“After seven years, there was literally no evidence it had any impact on student achievement — none,” said Mark Lawson, the school board president here in Liverpool, one of the first districts in New York State to experiment with putting technology directly into students’ hands. “The teachers were telling us when there’s a one-to-one relationship between the student and the laptop, the box gets in the way. It’s a distraction to the educational process.”


Districts have dropped laptop programs after resistance from teachers, logistical and technical problems, and escalating maintenance costs.

Such disappointments are the latest example of how technology is often embraced by philanthropists and political leaders as a quick fix, only to leave teachers flummoxed about how best to integrate the new gadgets into curriculums. Last month, the United States Department of Education released a study showing no difference in academic achievement between students who used educational software programs for math and reading and those who did not.

It's not just technical glitches and students behaving in the ways that students inevitably will:

In the school library, an 11th-grade history class was working on research papers. Many carried laptops in their hands or in backpacks even as their teacher, Tom McCarthy, encouraged them not to overlook books, newspapers and academic journals.

“The art of thinking is being lost,” he said. “Because people can type in a word and find a source and think that’s the be all end all.”

And that final point is the one that, as a teacher librarian, I see happening all the time as a mindset and choice among kids, and that, as a teacher, is the one that I think needs serious thought about how we teach - process/information literacy, not just content.

Tuesday, September 16, 2008

Class Matters: NYT series on class and society

One for Society and Culture, Early Childhood and maybe some other subjects too: a New York Times series, Class Matters

A team of reporters spent more than a year exploring ways that class - defined as a combination of income, education, wealth and occupation - influences destiny in a society that likes to think of itself as a land of unbounded opportunity.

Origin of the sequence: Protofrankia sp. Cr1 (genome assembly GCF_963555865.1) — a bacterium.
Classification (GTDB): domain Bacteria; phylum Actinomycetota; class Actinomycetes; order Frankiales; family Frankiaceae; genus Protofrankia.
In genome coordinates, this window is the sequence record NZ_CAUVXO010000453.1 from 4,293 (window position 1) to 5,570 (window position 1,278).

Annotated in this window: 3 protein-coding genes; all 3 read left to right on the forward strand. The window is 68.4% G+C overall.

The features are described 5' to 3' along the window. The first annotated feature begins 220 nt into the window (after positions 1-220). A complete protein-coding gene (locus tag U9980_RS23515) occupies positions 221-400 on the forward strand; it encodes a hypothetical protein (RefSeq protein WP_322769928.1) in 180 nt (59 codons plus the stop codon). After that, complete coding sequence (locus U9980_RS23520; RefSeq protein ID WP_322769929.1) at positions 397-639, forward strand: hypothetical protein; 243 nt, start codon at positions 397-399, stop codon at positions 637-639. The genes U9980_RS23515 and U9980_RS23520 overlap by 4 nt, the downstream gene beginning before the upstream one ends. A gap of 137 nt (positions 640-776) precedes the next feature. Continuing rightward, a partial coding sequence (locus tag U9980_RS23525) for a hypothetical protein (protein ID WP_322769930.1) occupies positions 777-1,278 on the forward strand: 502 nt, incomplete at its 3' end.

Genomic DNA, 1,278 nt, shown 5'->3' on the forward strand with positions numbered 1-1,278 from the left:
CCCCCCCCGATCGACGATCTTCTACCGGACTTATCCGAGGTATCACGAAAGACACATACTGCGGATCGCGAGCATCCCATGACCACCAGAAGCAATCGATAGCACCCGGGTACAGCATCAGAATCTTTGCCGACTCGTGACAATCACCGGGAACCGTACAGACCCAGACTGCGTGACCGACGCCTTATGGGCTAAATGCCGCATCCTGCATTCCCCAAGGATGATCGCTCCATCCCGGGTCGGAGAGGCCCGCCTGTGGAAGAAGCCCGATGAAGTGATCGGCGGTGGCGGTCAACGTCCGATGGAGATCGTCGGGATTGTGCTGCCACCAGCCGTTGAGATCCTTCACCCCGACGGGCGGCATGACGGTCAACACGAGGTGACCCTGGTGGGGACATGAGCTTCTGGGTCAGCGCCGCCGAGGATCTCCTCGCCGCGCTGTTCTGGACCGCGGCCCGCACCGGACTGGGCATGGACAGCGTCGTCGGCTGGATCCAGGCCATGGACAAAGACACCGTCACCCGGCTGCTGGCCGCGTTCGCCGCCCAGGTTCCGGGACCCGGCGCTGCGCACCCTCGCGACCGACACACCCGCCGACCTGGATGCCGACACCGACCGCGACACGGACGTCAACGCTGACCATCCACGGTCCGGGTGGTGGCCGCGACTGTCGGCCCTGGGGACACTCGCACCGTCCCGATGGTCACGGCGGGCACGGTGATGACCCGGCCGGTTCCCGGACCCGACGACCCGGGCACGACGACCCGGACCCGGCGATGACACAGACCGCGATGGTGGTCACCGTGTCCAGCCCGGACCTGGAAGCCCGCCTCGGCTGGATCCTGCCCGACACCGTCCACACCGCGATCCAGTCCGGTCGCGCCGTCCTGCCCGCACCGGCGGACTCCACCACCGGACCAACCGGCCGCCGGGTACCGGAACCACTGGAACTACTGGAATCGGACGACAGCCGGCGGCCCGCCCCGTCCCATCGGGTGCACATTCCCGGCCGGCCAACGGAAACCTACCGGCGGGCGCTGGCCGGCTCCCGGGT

This is a resource of lesson plans, articles, timelines, images and more.  While its focus is of course American, the value of its content has wider application.


Monday, September 15, 2008

Twitter for babies?

And, in an update to the entry posted earlier today, here's a NY Times article about social networking for babies.  Not just Facebook or MySpace -  if you don't know these sites yet, one day you may: Totspot, Odadeo, Lil’Grams and Kidmondo.

O brave new world...


Digital Intimacy: Twitter, Facebook and ambient awareness

You've probably heard of Facebook, the social networking site.  And maybe Twitter, microblogging - small instant messages.

There's a fascinating analysis of these technological options, and their social impact, in the New York Times: Brave New World of Digital Intimacy, by Clive Thompson.

Why would you want to let your friends - close or distant or maybe only met on the net - know what your sandwich tastes like, or other minutiae of daily life, or equally, why know such details of their lives?

This is the paradox of ambient awareness. Each little update — each individual bit of social information — is insignificant on its own, even supremely mundane. But taken together, over time, the little snippets coalesce into a surprisingly sophisticated portrait of your friends’ and family members’ lives, like thousands of dots making a pointillist painting. This was never before possible, because in the real world, no friend would botherto call you up and detail the sandwiches she was eating. The ambient information becomes like “a type of E.S.P.,” as Haley described it to me, an invisible dimension floating over everyday life.

And, in a world where we may seem to be more isolated: